This follows reports of surging demand for African energy supplies from the EU that is seeking to wean itself of dependence on Russian oil and gas.
“This gas pipeline is to take gas to 15 West African countries and to Europe and through Morocco to Spain and others,” said the Minister of State for Petroleum Resources, Timipre Sylva.
“It is only after the engineering design of the pipeline has been made that we will know exactly (what) the cost of the pipeline will be. When that time comes, we will be talking about funding,” he added.
Nigeria is a member of the Opec group of major oil producers and has huge gas reserves – the largest proven reserves in Africa and the seventh largest globally.
On May 30, Tanzania transported 60,000 tonnes of coal to the Netherlands.
Last month, Botswana’s President, Mokgweetsi Masisi, said European nations had “flooded” his country with requests to supply coal.
Marketers Bemoan Crash In LPG Demand Amid Rising Prices
Marketers in Liquefied Natural Gas (LPG), popularly known as cooking gas, across the country, have cried over a decline in the demand for the product.
The Tide’s findings reveal that buyers at gas stations, especially in Port Harcourt, were scanty, which could be an indication that consumers have either reduced consumption or ditched the commodity for cheaper alternatives such as charcoal and firewood.
Manager of Delta Gas in Port Harcourt, Mr Otelema Tamuno, in a chat with The Tide, noted that sales had been on the low for several weeks in this second quarter of this year.
According to him, “since April this year, we’ve been experiencing low sales. Some people will come with 12.5kg bottle and ask that you sell N3,000 worth of gas, whereas the full bottle is N8,000. It’s so discouraging, but there’s nothing we marketers can do. Gas is costly now and we can’t sell below our cost price”.
In a related development, President, Nigerian Gas Association, Mr. Ed Ubong, said during a downstream event in Lagos that national annual consumption was currently between 1.3mn and 1.5mn metric tons from the Federal Government’s annual target of 5mn metric tons.
Executive Secretary, Nigerian Association of Liquefied Petroleum Gas Marketers, NALPGAM, Mr. Bassey Essien, confirmed to newsmen that the drop in consumption rate was likely due to increasing prices.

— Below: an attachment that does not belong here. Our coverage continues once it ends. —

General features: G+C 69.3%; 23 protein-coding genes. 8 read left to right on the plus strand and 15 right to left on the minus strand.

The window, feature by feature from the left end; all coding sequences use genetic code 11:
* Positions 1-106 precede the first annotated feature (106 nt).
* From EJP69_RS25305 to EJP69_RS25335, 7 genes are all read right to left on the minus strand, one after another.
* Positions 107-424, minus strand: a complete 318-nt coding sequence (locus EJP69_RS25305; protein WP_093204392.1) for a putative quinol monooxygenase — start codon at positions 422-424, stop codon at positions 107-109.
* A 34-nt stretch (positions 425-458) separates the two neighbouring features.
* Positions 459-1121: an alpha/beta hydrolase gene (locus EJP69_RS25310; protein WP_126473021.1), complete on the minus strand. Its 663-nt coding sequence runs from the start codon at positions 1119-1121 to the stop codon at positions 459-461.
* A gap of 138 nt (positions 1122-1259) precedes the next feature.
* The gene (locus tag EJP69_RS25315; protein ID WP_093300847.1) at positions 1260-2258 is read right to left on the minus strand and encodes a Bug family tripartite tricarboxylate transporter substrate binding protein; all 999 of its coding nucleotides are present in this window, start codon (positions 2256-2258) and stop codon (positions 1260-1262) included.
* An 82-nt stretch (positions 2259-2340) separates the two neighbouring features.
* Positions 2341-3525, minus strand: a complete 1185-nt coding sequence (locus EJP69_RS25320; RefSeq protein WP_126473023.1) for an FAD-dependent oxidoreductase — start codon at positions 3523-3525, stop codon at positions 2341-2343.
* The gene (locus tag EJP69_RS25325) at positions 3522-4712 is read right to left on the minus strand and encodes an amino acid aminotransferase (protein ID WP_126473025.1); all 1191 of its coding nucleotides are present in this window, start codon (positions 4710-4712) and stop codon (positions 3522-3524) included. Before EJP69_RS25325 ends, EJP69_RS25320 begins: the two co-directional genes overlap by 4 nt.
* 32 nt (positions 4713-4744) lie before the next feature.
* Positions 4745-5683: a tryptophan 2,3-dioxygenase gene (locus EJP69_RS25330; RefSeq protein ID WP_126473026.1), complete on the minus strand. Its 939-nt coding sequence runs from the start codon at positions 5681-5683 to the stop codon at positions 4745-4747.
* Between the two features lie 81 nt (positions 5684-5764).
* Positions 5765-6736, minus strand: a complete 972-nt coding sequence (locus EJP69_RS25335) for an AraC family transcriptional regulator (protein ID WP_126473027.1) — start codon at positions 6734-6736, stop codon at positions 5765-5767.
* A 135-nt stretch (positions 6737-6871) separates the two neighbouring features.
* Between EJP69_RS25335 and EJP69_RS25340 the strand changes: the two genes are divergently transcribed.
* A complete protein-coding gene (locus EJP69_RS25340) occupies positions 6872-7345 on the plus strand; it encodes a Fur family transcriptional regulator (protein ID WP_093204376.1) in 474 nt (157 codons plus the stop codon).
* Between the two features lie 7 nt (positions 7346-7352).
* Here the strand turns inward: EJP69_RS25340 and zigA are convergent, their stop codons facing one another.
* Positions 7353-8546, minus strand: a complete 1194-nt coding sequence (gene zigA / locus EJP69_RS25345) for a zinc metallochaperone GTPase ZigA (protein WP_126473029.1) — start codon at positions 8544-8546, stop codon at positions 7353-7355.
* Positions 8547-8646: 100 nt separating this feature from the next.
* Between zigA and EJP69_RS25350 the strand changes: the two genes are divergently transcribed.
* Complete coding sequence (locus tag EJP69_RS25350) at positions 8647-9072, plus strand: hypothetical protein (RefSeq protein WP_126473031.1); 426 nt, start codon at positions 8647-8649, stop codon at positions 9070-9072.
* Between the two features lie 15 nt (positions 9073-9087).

According to him, price of 20 metric tons of cooking gas had been on the rise from N12mn to N12.8mn.
He said, “prices have been volatile for a while, and it’s because the purchasing power has dropped. Gas is no longer affordable, and buyers are either regulating use or found alternatives.
“As at today, a 20-metric-ton of gas sells for about N12.8mn. Price has hovered around 10mn-12mn before now. Just imagine what we bought last for N12mn rising by N800, 000 for one truck”.
A consumer in Port Harcourt, Mrs Irene Ndu, lamented the high costs of cooking gas and appealed that the Federal Government looked into it, saying “the Federal Government should intervene in this matter by formulating policies favourable to gas availability.
Findings have shown that about 60 percent of gas utilised in Nigeria was currently being imported by independent marketers, while the Nigerian Liquefied Natural Gas Limited (NLNG) supplies just 40 percent.
Nigeria has been described as a gas country with approximately 207 trillion cubic feet (Tcf) of proven gas reserves, ranking 9th in the world and accounting for about 3 per cent of the world’s total natural gas reserves of 6,923 Tcf. Nigeria has proven reserves equivalent to 306.3 times its annual consumption.
Natural gas is estimated as the fastest growing fossil fuel in the world, and is projected to overtake coal by 2030, as the second largest source of energy.
The Federal Government said in April, that the value of Nigeria’s proven gas reserves of about 206.53 trillion cubic feet was over $803.4tn.
By: Tonye Nria-Dappa